Members of the European Parliament are readying a motion calling for the breakup of Google, by separating its search engine functionality from other commercial services, according to news reports.

A draft resolution calling for the break-up should be finalised this week, with a vote potentially on November 27, according to a report from The Financial Times. While the European Parliament has no formal power to break up the company, a vote to split Google could put pressure on the European Commission, the EU's executive body.

The motion is backed by several German politicians and by the Parliament's two largest political blocs, the European People's Party and the Socialists, according to the newspaper. News agency Reuters also reported the plan.

Google currently faces a long-running antitrust investigation in the EU. Google and the EU's previous antitrust commissioner, Joaquín Almunia, agreed to a set of terms back in February, but after complaints from online publishers and other groups, the commission demanded more concessions from Google.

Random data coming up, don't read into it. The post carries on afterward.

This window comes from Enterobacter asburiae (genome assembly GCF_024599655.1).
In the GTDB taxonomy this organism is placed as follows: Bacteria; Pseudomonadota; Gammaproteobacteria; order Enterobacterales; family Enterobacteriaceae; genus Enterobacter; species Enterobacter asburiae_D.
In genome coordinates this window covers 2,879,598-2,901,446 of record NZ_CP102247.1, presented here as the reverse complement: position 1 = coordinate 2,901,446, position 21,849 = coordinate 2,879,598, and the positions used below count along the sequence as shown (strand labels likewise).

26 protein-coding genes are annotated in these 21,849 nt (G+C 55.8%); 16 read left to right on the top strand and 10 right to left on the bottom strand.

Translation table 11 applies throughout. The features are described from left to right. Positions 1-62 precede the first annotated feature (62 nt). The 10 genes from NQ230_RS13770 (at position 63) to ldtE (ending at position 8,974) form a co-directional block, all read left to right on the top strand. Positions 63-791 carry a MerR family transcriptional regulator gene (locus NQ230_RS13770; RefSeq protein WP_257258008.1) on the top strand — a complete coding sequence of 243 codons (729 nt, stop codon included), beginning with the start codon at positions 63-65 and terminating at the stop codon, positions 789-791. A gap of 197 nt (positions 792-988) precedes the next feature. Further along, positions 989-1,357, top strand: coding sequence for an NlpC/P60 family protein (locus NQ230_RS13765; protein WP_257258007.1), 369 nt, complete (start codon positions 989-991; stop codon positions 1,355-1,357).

Consumer Watchdog, a consumer rights group and long-time Google critic, applauded the move. "This is exactly what needs to happen," said John Simpson, Consumer Watchdog's Privacy Project director. "Search should be separated from Google's other businesses. We called for this back in 2010 and the need to do this has become even clearer as Google's power has increased."

In 2010, the group called on the US Department of Justice to split Google's search service from other lines of business.